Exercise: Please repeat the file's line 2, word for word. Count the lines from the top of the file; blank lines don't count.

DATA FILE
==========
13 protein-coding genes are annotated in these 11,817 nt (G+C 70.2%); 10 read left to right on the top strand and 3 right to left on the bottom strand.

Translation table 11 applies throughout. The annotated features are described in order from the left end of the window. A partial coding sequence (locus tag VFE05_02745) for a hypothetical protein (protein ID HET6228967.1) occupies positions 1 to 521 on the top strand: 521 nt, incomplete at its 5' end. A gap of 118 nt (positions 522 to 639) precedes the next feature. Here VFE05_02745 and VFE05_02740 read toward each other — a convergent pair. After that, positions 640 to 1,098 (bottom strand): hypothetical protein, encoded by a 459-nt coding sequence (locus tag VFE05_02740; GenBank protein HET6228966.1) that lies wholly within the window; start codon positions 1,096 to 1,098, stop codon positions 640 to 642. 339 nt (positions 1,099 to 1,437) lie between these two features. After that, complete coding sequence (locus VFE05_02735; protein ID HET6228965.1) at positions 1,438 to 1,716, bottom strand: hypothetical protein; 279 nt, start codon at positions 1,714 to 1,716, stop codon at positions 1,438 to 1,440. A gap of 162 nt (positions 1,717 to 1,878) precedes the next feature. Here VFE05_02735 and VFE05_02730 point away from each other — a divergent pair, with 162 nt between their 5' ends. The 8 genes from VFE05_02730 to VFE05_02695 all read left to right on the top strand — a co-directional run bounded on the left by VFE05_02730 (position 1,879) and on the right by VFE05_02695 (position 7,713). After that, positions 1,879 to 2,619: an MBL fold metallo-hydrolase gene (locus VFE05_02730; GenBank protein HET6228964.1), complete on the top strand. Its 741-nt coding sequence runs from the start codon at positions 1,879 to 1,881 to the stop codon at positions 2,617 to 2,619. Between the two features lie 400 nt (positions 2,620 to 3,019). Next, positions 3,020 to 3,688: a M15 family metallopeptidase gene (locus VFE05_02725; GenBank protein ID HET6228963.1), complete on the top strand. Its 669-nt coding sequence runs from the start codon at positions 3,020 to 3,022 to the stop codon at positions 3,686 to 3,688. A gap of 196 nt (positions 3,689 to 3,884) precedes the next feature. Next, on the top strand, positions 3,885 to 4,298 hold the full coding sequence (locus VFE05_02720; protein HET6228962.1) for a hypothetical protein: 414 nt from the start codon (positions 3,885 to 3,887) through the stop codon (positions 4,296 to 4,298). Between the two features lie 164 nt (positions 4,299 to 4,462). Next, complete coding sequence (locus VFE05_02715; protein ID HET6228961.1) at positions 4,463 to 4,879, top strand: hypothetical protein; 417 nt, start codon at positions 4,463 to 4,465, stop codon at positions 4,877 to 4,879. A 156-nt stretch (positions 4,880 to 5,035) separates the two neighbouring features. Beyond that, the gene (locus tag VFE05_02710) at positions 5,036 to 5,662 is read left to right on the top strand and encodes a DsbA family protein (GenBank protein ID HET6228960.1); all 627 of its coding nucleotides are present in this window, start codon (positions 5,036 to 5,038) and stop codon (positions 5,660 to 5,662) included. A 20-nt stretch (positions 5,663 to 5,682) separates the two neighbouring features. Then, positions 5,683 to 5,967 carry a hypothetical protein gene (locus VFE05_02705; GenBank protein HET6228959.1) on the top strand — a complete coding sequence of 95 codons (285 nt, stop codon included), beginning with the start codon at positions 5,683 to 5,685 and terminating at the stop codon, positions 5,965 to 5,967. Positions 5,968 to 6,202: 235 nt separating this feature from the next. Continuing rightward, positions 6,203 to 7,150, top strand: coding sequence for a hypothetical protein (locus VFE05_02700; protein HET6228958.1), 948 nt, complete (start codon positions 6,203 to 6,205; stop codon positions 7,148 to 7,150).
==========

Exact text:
Translation table 11 applies throughout. The annotated features are described in order from the left end of the window. A partial coding sequence (locus tag VFE05_02745) for a hypothetical protein (protein ID HET6228967.1) occupies positions 1 to 521 on the top strand: 521 nt, incomplete at its 5' end. A gap of 118 nt (positions 522 to 639) precedes the next feature. Here VFE05_02745 and VFE05_02740 read toward each other — a convergent pair. After that, positions 640 to 1,098 (bottom strand): hypothetical protein, encoded by a 459-nt coding sequence (locus tag VFE05_02740; GenBank protein HET6228966.1) that lies wholly within the window; start codon positions 1,096 to 1,098, stop codon positions 640 to 642. 339 nt (positions 1,099 to 1,437) lie between these two features. After that, complete coding sequence (locus VFE05_02735; protein ID HET6228965.1) at positions 1,438 to 1,716, bottom strand: hypothetical protein; 279 nt, start codon at positions 1,714 to 1,716, stop codon at positions 1,438 to 1,440. A gap of 162 nt (positions 1,717 to 1,878) precedes the next feature. Here VFE05_02735 and VFE05_02730 point away from each other — a divergent pair, with 162 nt between their 5' ends. The 8 genes from VFE05_02730 to VFE05_02695 all read left to right on the top strand — a co-directional run bounded on the left by VFE05_02730 (position 1,879) and on the right by VFE05_02695 (position 7,713). After that, positions 1,879 to 2,619: an MBL fold metallo-hydrolase gene (locus VFE05_02730; GenBank protein HET6228964.1), complete on the top strand. Its 741-nt coding sequence runs from the start codon at positions 1,879 to 1,881 to the stop codon at positions 2,617 to 2,619. Between the two features lie 400 nt (positions 2,620 to 3,019). Next, positions 3,020 to 3,688: a M15 family metallopeptidase gene (locus VFE05_02725; GenBank protein ID HET6228963.1), complete on the top strand. Its 669-nt coding sequence runs from the start codon at positions 3,020 to 3,022 to the stop codon at positions 3,686 to 3,688. A gap of 196 nt (positions 3,689 to 3,884) precedes the next feature. Next, on the top strand, positions 3,885 to 4,298 hold the full coding sequence (locus VFE05_02720; protein HET6228962.1) for a hypothetical protein: 414 nt from the start codon (positions 3,885 to 3,887) through the stop codon (positions 4,296 to 4,298). Between the two features lie 164 nt (positions 4,299 to 4,462). Next, complete coding sequence (locus VFE05_02715; protein ID HET6228961.1) at positions 4,463 to 4,879, top strand: hypothetical protein; 417 nt, start codon at positions 4,463 to 4,465, stop codon at positions 4,877 to 4,879. A 156-nt stretch (positions 4,880 to 5,035) separates the two neighbouring features. Beyond that, the gene (locus tag VFE05_02710) at positions 5,036 to 5,662 is read left to right on the top strand and encodes a DsbA family protein (GenBank protein ID HET6228960.1); all 627 of its coding nucleotides are present in this window, start codon (positions 5,036 to 5,038) and stop codon (positions 5,660 to 5,662) included. A 20-nt stretch (positions 5,663 to 5,682) separates the two neighbouring features. Then, positions 5,683 to 5,967 carry a hypothetical protein gene (locus VFE05_02705; GenBank protein HET6228959.1) on the top strand — a complete coding sequence of 95 codons (285 nt, stop codon included), beginning with the start codon at positions 5,683 to 5,685 and terminating at the stop codon, positions 5,965 to 5,967. Positions 5,968 to 6,202: 235 nt separating this feature from the next. Continuing rightward, positions 6,203 to 7,150, top strand: coding sequence for a hypothetical protein (locus VFE05_02700; protein HET6228958.1), 948 nt, complete (start codon positions 6,203 to 6,205; stop codon positions 7,148 to 7,150).